Paintings and Story by Abe V Rotor
Living with Nature School on Blog
Paaralang Bayan sa Himpapawid (People's School-on-Air) with Ms Melly C Tenorio738 DZRB AM Band, 8 to 9 evening class Monday to Friday
Amihan - kite flying season
Family picnic by a running stream
When I was a child I anticipated most of all the arrival of the first strong rain of May. It comes as a downpour, and we boys would scoop the falling rain and rub our navel to prevent "kabag," so says our old folks. We would rush out to the road and field shouting for joy in the deafening sound of rain, wearing the barest - or none at all. Actually the thunderstorm is brief and we run back home to take anything hot - soup, rice coffee or chocolate.
Acid rain was unheard of then. There was no need to take a shower. Old folks would tell us while rubbing our body dry, that the first rain tempers the body and makes us grow faster.
The next best thing we kids on the farm monitor is the tail end of the habagat season when the water in rice fields recedes into small ponds and pockets of pools. These are waterholes like oases in the desert. There is no place the trapped fish can go. With a bucket or can to empty the remaining water we then picked up the these trapped creatures - catfish (hito) snakehead (dalag) gurami, martiniko, tilapia, crayfish (ulang), shrimps, bagsang, kuhol and suso. And we would take them home to the delight of our old folks.
By October the Amihan season starts. It's the cold Siberian wind that blows in all the way from the north sweeping the ripening rice field. How willing we kids were in lending a hand to the rice harvesters. But really we had another agenda - kite flying! We would whistle while we work, and our old folks knew we were calling for the wind to come. All of a sudden we would abandon work. There were no such thing as unfair labor practices and child labor laws then. Things would come and go so naturally, a frown turns to smile. Because the harvesters were once kite-flying boys.
Summer is when the spring is at its clearest, gently flowing down the river to the estuary where fish from the sea and river meet. Fishing is the name of the game here - the biggest, the most catch, the rarest kind. Along Bantaoay river we caught mullet (banak or purong Ilk), and sidingan (single spotted fish) and the strong baraongan. Summer and fiesta are inseparable. Our gang of kids in the neighborhood woulkd "invade" town after town. We participated in slingshot target, palo sebo (climbing greased pole), tug-of-war, break the pot, sack race, sipa, breaking the egg, and a host of indigenous games. It was summer Olympics of sort, rural style.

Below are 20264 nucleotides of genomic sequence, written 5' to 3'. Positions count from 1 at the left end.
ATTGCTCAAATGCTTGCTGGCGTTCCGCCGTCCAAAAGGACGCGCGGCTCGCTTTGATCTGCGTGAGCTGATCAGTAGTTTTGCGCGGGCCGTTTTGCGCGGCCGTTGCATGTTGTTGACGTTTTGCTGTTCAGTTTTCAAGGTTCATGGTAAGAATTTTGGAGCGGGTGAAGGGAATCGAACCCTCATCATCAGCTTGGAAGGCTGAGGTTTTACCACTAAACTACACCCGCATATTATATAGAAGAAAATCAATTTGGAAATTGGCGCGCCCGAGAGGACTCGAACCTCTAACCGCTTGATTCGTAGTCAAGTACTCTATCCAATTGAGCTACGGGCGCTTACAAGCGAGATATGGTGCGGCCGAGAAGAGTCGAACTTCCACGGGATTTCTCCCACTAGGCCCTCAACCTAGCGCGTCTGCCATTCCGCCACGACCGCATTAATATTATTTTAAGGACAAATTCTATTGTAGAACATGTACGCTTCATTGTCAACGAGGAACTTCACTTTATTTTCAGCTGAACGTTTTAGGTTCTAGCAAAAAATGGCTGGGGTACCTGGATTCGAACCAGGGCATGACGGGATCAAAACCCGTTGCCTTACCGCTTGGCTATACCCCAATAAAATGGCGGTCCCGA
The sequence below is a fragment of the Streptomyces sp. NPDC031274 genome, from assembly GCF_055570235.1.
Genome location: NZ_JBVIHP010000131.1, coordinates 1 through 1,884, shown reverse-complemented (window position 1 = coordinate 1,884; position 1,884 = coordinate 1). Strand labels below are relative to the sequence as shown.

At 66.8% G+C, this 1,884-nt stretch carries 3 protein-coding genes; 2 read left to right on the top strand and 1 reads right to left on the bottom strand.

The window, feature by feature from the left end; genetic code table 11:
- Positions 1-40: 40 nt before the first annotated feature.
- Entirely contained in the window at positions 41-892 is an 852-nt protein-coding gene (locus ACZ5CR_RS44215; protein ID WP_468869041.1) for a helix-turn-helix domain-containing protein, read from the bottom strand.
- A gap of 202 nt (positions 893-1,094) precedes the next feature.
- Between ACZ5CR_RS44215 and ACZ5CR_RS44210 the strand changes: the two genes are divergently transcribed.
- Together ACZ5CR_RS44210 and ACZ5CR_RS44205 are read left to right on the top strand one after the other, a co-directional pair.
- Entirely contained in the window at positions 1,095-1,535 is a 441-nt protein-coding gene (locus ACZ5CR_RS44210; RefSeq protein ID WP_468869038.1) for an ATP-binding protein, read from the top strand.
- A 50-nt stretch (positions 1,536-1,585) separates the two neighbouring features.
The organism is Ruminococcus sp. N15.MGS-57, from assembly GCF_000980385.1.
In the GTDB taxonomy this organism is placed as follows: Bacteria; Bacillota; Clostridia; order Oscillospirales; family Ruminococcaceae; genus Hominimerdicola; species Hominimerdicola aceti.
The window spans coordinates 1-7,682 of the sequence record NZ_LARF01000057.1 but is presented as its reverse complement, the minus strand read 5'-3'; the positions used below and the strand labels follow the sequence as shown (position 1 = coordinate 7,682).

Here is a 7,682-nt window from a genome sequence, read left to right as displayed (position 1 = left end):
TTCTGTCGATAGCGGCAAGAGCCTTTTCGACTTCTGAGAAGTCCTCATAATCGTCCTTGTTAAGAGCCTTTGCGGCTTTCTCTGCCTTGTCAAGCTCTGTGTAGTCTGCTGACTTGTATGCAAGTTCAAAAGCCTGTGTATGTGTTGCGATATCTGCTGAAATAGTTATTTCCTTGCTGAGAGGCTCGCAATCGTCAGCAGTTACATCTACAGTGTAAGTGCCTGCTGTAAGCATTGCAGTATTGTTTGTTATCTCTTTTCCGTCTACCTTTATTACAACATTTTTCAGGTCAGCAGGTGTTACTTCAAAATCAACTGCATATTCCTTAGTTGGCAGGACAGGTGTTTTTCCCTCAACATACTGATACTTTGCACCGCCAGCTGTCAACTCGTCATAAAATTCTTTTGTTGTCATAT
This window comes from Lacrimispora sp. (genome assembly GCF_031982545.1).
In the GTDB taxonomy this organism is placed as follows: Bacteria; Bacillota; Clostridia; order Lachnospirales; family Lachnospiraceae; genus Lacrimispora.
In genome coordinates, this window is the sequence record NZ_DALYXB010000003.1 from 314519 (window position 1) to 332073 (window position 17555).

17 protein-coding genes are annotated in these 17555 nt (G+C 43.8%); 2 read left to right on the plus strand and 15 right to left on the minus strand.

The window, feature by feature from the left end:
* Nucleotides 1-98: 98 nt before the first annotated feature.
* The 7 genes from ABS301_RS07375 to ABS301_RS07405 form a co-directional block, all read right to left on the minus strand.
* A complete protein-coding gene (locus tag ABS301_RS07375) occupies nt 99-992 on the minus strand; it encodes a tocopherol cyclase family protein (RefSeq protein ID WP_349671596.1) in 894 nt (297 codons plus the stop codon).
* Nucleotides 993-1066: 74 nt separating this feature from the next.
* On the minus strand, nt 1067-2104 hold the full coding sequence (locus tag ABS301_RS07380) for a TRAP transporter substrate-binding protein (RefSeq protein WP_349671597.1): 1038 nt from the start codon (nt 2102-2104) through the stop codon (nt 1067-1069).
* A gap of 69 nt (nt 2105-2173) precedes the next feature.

When you are a child time flies, and before you know it summer is over. Our old folk would then prepare us for the next schoolyear. They often wonder how come we had outgrown our clothes and shoes in so short a time. And where have all the pen and paper and books gone?
Catching fish on the terraces
One time I came across an article, What is the Happiest Season of Life? I treasure this article because it talks beyond the level experience. It is philosophy - philosophy of man - a subject I took up in the graduate school under Dr Florentino H Hornedo, a well known social scientist and writer. Here is an excerpt.
A wise old man, who had lived buoyantly through four score years, was asked, “Which is the happiest season of life?” He replied thoughtfully.
“When spring comes, and in the soft air the buds are breaking on the trees, and they are covered with blossoms. I think, how beautiful is Spring!
And when the summer comes, and covers the trees and bushes with heavy foliage, and singing birds mingle with branches, I think, how beautiful is Summer!
When autumn loads them with golden fruit, and their leaves bear the gorgeous tint of frost, I think, how beautiful is Autumn!
And when it is sore winter, and there is neither foliage nor fruit, then when I look up through the leafless branches and see, as I can see in no other season, the shining stars of heaven, I think, how beautiful is the Winter of life!
Now that I am old I look back at those childhood years. Those were beautiful, nostalgic years. They are still part of me. I make kite for my youngest son, fish with my eldest, play music with Anna, cook with Cecille and the whole family. And I write about the old folks that taught me all these.
And when the leaves of the talisay tree turn to yellow, then to orange and purple, I know the Amihan has arrived. The Siberian wind blows, and one by one the leaves fall, revealing one or two kites flying in the sky. How beautiful are the seasons coming one after the other making a wholesome Life Cycle.
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